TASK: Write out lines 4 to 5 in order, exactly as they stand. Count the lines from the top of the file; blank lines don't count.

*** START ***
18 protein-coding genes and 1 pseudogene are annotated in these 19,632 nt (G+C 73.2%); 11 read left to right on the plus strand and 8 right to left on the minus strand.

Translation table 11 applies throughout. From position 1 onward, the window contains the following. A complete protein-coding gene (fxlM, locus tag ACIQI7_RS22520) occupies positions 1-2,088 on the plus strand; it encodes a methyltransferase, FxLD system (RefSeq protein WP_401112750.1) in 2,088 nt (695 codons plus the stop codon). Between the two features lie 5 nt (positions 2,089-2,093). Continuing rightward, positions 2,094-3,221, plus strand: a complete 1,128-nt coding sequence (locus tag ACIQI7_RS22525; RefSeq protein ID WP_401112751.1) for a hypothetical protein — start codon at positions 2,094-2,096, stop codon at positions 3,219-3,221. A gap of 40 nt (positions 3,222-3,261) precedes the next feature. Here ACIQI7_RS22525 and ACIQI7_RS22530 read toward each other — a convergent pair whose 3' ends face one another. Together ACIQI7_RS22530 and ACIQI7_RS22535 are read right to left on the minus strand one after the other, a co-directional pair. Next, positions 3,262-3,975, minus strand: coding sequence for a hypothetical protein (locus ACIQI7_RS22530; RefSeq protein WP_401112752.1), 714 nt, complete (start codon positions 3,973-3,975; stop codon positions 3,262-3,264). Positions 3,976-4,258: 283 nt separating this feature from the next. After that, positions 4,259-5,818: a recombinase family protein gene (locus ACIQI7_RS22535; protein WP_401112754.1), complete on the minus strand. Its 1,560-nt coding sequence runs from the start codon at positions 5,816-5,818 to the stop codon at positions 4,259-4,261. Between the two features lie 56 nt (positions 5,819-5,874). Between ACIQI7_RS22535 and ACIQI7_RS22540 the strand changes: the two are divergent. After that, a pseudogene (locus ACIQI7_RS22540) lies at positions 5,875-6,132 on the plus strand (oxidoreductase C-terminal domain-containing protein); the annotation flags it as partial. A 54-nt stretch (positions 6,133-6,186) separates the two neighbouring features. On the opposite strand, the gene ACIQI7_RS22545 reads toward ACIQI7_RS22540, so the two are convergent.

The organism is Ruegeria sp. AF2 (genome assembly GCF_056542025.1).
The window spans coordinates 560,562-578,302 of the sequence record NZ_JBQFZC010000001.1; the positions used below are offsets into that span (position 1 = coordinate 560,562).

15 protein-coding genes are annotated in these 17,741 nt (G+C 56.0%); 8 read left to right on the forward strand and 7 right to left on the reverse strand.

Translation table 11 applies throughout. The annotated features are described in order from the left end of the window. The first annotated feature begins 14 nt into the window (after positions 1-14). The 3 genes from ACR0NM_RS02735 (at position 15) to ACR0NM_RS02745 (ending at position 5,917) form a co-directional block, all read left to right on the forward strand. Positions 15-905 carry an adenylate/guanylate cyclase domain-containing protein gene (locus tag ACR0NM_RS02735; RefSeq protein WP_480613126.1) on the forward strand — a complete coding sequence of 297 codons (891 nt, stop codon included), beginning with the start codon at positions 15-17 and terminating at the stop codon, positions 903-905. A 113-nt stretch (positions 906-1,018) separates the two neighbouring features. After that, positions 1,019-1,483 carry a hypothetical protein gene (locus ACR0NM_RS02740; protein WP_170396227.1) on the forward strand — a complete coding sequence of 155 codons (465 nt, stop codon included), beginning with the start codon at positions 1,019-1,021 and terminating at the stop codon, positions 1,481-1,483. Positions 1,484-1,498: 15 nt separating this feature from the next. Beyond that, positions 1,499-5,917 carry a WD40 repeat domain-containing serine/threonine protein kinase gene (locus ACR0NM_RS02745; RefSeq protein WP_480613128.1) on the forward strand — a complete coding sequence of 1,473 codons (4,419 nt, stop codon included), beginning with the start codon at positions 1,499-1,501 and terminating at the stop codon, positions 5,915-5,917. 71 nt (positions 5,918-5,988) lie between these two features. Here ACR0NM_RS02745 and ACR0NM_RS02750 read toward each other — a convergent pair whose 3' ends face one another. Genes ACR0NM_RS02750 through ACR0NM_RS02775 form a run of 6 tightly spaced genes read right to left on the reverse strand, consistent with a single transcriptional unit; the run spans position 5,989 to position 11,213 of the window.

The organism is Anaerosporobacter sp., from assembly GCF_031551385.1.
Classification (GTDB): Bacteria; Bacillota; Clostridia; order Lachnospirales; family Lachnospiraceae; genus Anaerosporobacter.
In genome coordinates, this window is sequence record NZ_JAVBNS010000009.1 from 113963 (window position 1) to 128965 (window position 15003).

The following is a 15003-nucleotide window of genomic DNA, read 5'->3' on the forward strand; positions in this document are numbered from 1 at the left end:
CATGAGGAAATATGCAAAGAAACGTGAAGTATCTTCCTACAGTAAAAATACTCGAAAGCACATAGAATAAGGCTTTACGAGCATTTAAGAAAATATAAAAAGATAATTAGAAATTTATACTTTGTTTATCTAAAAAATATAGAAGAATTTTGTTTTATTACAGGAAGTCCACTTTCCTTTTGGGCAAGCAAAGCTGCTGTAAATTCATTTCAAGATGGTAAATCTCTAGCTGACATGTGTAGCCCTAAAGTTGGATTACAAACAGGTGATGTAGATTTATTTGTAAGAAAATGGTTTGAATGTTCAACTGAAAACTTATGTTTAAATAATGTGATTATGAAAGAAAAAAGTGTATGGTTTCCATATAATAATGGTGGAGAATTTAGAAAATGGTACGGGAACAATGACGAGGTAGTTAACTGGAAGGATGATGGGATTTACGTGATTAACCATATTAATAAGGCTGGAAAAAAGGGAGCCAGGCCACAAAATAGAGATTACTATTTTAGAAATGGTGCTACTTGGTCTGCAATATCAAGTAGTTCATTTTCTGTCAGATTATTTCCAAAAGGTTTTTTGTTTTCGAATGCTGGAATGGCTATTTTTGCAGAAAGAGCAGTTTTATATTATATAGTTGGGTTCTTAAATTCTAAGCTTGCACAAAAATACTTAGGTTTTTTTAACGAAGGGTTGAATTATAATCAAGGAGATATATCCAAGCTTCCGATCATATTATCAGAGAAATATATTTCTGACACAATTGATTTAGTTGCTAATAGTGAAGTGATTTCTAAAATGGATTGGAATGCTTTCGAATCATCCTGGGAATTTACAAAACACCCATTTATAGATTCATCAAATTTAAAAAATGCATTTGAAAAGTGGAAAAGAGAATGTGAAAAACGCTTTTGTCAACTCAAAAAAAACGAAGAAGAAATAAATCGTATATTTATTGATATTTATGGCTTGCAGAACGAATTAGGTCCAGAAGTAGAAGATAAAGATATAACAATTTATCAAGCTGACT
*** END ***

The window spans coordinates 560,562-578,302 of the sequence record NZ_JBQFZC010000001.1; the positions used below are offsets into that span (position 1 = coordinate 560,562).

15 protein-coding genes are annotated in these 17,741 nt (G+C 56.0%); 8 read left to right on the forward strand and 7 right to left on the reverse strand.